It seems like an odd posting, but on closer inspection, it's really about protecting other planets from Earth-bound bacteria contamination.
NASA certainly got the world’s attention when they made an odd job posting for a “Planetary Protection Officer” to protect alien life and humankind as well, but it’s actually a fairly unsurprising move on closer inspection. The job would pay $187,000 per year, and although many headlines out there suggest that NASA is hiring someone to protect the Earth from alien invaders, what they’re really doing is trying to keep ourselves from contaminating planets with Earth-bound bacteria when we visit and endanger potential alien microbial life.
Humans have been exploring at a rapid pace in recent years, sending probes far and wide, and that pace is only likely to accelerate and will eventually include humans setting foot on Mars. That creates some potential problems as we search for life, as there’s a chance we could accidentally bring bacteria from Earth to alien planets, which would create two problems: it would contaminate any potential findings of life, as we wouldn’t know if it was actually alien life or just something we brought from Earth, and it could create a threat to alien microbial life by introducing a possible competitor.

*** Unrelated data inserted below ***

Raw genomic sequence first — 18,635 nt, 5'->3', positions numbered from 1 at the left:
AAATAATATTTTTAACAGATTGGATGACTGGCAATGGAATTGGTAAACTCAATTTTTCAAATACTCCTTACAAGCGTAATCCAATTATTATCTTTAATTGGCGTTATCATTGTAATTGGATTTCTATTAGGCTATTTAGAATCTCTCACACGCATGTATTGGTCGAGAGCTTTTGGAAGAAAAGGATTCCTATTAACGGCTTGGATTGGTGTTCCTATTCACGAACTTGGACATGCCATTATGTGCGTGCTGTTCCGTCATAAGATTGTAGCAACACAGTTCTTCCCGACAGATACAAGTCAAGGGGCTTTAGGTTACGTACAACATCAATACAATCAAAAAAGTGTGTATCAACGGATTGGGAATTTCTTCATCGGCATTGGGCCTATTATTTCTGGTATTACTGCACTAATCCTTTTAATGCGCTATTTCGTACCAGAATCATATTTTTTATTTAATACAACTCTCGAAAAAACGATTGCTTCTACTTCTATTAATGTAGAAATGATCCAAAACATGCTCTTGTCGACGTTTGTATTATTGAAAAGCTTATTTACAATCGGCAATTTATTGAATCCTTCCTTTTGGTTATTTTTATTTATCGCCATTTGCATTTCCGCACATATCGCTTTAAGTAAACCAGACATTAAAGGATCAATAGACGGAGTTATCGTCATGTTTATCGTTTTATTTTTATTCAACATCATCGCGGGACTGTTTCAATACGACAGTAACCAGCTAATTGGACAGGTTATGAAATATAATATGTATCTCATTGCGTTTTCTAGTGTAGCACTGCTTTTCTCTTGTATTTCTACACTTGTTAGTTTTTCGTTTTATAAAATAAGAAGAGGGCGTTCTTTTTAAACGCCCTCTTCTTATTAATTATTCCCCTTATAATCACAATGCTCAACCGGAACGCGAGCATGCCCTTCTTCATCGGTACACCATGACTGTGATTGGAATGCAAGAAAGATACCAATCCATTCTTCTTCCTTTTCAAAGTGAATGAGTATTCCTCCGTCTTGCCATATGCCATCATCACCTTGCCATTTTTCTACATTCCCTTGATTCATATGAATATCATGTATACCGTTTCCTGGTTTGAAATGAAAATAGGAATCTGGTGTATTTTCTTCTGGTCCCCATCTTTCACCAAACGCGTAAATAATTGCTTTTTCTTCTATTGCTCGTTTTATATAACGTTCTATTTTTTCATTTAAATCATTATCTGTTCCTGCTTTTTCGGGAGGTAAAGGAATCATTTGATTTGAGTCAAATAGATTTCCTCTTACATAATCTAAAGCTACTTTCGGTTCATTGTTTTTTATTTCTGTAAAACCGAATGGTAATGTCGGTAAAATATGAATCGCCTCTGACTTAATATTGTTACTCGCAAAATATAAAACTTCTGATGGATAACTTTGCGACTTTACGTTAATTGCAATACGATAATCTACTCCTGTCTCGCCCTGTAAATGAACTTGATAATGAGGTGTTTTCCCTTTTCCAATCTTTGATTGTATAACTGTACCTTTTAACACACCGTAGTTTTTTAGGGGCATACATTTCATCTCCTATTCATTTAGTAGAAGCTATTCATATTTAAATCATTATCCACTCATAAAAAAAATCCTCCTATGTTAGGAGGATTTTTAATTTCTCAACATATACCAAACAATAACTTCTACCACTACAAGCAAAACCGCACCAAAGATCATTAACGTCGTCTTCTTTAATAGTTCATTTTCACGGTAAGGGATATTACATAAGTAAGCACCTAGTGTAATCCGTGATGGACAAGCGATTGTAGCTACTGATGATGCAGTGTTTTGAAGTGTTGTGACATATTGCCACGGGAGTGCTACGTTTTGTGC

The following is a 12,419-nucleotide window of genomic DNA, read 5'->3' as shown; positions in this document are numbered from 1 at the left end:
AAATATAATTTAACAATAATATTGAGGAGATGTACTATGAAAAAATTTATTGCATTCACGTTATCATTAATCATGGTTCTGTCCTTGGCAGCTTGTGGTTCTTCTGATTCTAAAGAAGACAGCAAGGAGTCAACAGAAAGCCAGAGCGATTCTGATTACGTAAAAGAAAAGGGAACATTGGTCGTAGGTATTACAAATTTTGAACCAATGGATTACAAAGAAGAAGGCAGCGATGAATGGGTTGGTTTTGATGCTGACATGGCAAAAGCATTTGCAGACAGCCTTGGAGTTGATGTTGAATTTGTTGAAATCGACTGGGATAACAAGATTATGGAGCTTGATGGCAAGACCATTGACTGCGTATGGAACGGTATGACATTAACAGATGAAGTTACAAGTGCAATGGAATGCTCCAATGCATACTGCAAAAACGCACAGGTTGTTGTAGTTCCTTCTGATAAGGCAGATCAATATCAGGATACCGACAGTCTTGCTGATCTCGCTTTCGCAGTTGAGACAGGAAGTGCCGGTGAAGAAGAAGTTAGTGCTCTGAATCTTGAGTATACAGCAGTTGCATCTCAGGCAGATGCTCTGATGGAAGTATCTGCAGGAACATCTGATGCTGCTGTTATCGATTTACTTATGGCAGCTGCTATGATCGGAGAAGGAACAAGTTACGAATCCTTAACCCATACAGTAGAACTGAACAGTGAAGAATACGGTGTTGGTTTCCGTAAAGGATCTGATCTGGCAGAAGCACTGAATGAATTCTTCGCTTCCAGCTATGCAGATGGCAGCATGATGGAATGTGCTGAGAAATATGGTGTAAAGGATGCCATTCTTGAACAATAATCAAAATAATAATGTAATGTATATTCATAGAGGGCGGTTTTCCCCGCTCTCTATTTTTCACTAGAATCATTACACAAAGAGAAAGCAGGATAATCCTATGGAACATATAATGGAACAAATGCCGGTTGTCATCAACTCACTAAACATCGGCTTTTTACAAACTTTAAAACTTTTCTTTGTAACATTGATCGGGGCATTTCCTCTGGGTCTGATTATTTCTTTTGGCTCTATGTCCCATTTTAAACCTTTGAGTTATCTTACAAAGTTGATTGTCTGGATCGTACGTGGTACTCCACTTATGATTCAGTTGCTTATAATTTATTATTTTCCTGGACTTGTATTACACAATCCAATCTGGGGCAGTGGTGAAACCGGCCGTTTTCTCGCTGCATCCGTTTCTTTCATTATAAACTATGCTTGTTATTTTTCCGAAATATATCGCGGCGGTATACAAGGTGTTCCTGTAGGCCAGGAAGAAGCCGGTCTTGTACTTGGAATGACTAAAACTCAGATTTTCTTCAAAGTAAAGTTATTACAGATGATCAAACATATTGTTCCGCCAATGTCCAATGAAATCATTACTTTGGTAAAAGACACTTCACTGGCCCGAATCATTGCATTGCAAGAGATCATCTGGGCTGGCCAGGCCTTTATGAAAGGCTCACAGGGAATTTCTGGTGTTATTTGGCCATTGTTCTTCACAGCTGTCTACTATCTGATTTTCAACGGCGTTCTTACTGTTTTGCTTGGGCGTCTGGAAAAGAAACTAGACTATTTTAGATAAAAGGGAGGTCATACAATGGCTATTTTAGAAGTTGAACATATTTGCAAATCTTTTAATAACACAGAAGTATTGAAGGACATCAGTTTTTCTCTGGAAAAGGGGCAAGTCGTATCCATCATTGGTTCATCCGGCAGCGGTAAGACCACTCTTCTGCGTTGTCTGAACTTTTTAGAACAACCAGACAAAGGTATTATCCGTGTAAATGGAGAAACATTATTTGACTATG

NASA is trying to get ahead of this concern by hiring someone who would be focused specifically on these issues, hence the need for “Planetary Protection Officer.” So we’re not expecting to be invaded by little green men just yet.
“This position is assigned to Office of Safety and Mission Assurance for Planetary Protection,” the job posting states. “Planetary protection is concerned with the avoidance of organic-constituent and biological contamination in human and robotic space exploration. NASA maintains policies for planetary protection applicable to all space flight missions that may intentionally or unintentionally carry Earth organisms and organic constituents to the planets or other solar system bodies, and any mission employing spacecraft, which are intended to return to Earth and its biosphere with samples from extraterrestrial targets of exploration. This policy is based on federal requirements and international treaties and agreements.”
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